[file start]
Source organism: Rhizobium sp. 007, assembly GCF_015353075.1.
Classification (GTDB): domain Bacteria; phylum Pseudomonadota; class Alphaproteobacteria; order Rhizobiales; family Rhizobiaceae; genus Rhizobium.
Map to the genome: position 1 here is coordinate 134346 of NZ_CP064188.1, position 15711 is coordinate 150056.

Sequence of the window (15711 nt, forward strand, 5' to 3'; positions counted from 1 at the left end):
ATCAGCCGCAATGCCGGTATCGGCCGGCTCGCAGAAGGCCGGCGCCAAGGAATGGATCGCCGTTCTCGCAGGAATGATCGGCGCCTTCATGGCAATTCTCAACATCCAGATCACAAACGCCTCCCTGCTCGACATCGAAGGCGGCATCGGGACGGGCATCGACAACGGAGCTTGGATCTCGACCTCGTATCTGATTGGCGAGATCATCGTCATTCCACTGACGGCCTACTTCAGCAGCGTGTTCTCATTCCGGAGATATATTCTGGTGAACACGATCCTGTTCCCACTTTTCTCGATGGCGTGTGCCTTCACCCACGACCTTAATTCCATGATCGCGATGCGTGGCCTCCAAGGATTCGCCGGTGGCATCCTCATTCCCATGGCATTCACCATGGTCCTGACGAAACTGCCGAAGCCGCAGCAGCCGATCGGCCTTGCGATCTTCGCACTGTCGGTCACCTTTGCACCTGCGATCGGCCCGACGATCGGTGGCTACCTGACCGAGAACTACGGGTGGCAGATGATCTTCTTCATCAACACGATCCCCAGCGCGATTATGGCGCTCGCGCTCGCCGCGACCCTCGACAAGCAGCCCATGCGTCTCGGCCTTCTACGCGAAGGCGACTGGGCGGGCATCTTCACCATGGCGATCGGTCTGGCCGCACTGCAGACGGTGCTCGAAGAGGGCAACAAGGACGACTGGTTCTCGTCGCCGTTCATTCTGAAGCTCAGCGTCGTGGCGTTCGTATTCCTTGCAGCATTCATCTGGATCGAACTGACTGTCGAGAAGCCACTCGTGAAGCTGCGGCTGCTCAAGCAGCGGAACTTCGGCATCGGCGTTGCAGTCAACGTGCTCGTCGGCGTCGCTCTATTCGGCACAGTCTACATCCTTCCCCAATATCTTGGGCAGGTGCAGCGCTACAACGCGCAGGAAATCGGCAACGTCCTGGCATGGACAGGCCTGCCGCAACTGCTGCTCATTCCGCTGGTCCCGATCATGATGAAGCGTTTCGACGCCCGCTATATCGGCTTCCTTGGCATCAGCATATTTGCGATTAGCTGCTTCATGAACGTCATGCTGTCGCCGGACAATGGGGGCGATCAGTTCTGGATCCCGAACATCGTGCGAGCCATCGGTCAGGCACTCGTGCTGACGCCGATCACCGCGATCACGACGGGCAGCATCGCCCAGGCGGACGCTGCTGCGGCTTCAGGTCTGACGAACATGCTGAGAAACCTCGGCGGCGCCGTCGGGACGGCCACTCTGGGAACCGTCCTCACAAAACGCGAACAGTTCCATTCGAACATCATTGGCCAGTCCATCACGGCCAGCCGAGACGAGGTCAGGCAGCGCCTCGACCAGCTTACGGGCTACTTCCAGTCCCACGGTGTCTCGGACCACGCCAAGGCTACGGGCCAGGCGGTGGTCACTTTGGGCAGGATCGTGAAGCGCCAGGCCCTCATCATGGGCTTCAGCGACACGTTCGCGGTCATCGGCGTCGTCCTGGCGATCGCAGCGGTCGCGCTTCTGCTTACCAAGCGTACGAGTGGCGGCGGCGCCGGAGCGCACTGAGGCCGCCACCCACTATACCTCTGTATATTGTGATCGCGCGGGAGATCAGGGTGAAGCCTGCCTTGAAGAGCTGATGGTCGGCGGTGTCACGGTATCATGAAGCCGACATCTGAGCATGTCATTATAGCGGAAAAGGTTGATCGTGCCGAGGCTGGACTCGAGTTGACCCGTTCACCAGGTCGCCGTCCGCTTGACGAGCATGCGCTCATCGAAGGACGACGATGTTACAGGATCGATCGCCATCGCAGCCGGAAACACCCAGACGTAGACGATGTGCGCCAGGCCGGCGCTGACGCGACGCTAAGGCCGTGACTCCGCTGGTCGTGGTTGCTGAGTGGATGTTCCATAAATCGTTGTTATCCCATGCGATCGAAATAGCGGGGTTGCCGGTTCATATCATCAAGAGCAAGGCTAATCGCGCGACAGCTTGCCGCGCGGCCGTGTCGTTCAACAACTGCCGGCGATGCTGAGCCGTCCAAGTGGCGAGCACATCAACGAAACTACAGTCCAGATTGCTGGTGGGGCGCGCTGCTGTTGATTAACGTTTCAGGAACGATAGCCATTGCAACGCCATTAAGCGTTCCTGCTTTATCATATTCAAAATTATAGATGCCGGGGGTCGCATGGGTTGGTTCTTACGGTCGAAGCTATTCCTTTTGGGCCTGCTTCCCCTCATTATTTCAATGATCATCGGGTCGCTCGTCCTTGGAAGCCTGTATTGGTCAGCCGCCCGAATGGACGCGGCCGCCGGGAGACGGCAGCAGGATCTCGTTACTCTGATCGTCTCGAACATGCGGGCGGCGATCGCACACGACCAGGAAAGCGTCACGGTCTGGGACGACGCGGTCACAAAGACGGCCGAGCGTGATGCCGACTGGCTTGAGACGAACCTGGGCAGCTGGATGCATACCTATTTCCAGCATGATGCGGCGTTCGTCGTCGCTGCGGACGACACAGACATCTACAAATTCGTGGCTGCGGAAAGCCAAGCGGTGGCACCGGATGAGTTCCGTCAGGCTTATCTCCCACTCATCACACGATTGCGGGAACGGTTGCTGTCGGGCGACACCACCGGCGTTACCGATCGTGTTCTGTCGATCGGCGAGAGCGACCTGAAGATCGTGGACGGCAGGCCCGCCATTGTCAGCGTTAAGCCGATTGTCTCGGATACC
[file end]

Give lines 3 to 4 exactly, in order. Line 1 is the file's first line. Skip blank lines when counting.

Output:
Map to the genome: position 1 here is coordinate 134346 of NZ_CP064188.1, position 15711 is coordinate 150056.

Sequence of the window (15711 nt, forward strand, 5' to 3'; positions counted from 1 at the left end):